Death metal bands that formed in the late 80’s and early 90’s in New York and New Jersey have a certain special…something to them. Incantation, Immolation, and the subject of today’s review, Suffocation are bona fide legends of death metal and are still releasing music that defines what death metal is all about. This scene has produced some of the most pummeling and influential death metal that we have and Suffocation themselves are pioneers in blending intricate technicality with their trademark brutality. Hymns from the Apocrypha is the first record with Ricky Myers (Disgorge) after he replaced the legend that is Frank Mullen who retired in 2019. Myers has been with the band for years at this point, but this is the first time that we’ve gotten to hear him on tape and presumably with a set of songs written for him as the vocalist. What hasn’t changed is the monstrous lineup behind the Suffo’s instruments, most notably guitar wizard Terrance Hobbs who helped with production and engineering of this record. With a stacked set of players and a legacy of greatness, let’s see what their ninth studio album has in store.
Listening to a Suffocation album always leads to a pummeling and Hymns from the Apocrypha very quickly reminds us of that. The first and title track is an absolute beating with varying tempo changes, scathing vocals, and Eric Morotti’s frenetic drumming, things get off to a raucous start. While the production on Suffocation records has always been a little more on the mechanical side of things, the atmosphere that shows itself from the first track is something that many bands of this ilk put less emphasis on, but these guys know when and where to place it. Sometimes it’s the space between the riffs that lets the song breath and sometimes there are intentional moments of respite - such as the ending of “Veil of Oscurity” - but amidst all of the barbarism, there’s a moment to inhale.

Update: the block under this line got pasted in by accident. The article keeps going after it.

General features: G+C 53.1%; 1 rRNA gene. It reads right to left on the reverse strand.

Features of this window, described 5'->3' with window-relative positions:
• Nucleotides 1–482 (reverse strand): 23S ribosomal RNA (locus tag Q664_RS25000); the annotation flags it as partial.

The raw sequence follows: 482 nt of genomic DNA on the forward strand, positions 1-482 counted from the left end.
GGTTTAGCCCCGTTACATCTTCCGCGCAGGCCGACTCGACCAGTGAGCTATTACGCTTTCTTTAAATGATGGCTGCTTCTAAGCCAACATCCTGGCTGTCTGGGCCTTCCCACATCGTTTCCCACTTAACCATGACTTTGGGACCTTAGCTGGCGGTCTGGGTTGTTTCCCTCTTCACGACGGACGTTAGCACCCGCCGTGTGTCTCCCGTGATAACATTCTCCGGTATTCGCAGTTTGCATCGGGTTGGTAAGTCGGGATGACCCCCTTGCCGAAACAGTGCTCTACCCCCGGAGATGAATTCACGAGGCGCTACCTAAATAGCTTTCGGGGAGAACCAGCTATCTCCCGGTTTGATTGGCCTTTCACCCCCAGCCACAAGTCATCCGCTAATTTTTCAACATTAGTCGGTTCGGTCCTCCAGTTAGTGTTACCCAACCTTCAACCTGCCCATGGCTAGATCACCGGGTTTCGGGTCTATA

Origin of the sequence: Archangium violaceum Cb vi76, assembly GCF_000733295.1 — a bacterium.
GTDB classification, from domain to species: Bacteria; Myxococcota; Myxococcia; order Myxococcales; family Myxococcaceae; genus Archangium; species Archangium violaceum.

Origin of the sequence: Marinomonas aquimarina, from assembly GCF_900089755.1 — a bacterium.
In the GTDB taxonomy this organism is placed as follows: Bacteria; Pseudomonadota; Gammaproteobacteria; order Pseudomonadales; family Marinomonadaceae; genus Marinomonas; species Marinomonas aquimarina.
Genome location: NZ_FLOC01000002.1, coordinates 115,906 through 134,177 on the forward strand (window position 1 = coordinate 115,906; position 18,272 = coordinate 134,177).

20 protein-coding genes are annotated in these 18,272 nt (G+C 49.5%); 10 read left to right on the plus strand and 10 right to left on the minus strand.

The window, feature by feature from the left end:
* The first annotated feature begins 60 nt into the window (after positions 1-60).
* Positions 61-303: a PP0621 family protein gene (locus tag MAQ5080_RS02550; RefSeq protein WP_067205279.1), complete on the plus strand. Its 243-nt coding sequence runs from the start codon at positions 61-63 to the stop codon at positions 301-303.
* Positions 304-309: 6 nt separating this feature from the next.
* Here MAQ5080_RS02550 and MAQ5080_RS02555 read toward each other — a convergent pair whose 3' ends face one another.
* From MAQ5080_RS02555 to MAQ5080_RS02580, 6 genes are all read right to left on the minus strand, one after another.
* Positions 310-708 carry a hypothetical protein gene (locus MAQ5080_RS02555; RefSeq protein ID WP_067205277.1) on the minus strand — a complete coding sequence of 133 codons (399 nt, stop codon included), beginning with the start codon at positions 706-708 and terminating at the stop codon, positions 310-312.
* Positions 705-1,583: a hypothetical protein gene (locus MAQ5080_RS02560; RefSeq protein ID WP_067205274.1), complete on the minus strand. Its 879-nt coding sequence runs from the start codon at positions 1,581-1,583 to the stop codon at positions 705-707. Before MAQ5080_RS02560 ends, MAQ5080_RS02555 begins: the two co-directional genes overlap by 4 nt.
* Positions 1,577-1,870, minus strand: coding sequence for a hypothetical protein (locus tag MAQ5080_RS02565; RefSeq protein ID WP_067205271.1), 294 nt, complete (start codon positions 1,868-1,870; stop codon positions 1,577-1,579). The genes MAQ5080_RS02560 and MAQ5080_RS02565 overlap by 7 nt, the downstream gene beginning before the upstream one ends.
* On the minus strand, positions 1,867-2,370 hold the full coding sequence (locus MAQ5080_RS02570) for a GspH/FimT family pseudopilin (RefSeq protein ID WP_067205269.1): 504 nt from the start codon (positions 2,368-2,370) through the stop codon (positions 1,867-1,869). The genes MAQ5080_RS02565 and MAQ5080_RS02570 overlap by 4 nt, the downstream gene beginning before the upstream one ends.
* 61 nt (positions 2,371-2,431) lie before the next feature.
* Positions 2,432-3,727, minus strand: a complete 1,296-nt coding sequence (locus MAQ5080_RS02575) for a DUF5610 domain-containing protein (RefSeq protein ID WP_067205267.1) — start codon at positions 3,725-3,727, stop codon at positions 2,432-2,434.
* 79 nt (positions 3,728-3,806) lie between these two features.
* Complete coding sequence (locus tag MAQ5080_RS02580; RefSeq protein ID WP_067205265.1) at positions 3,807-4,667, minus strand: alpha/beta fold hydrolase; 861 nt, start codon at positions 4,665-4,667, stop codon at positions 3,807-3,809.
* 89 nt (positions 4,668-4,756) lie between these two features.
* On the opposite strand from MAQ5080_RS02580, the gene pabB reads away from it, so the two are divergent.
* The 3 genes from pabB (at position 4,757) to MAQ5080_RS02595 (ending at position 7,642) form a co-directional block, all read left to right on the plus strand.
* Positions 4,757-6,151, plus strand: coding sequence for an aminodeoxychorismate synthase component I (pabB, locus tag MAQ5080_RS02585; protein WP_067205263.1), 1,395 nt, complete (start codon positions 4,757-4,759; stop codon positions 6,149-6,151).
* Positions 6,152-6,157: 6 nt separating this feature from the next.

“Immortal Execration” sees Hobbs’ soloing shine and along with all of the near slam-level of death metal being doled out, this track excels at being irrevocably catchy and heavy as all hell. Suffocation are never going to embrace melody, that’s not who they are, but writing riffs and grooves that stick in your brain long after the song wraps up is a place where they excel. The same can be said of “Seraphim Enslavement” which embraces all of the elements of the album - and Suffocation as an entity - but merges their atmospheric elements with the infernal riffage that emanates from the rhythm section. While the bag of tricks is fairly finite with a band in this space, they are employed in a variety of ways that make this album feel more expansive and more than the sum of its parts. If there are downsides to this, its that many of these songs can only take the toolset so far and some of the tracks will run together, hell a lot of the songs are nearly the exact same length as well. A little more variance in some areas would help make this record a bit more dynamic and could be done without sacrificing the approach or intensity.
One of the most impressive parts of Suffocation’s journey is just how they have managed to stay relevant and meaningful after decades of output, more than likely due to the acumen of founding member Terrance Hobbs. While they’ve always been their own brand of maverick, the willingness to add wrinkles and evolve without sacrificing their identity is what makes Hymns from the Apocrypha work so well. This is obviously not the same sound that was present or even the goal from the Human Waste EP, but none of the changes they’ve made in the intervening years have led them to sound less like themselves.
Bottom Line: Suffocation can’t help but be themselves, even with a new vocalist. Hymns from the Apocrypha is a tight 33 minutes and in that time they fully ply their trade of intricate, brutal death metal. While perhaps a few more dynamic shifts or song length variance could have made this record a bit more enticing to listen to, there is no shortage of great moments, riffs, and atmosphere. The legends returned in fine form.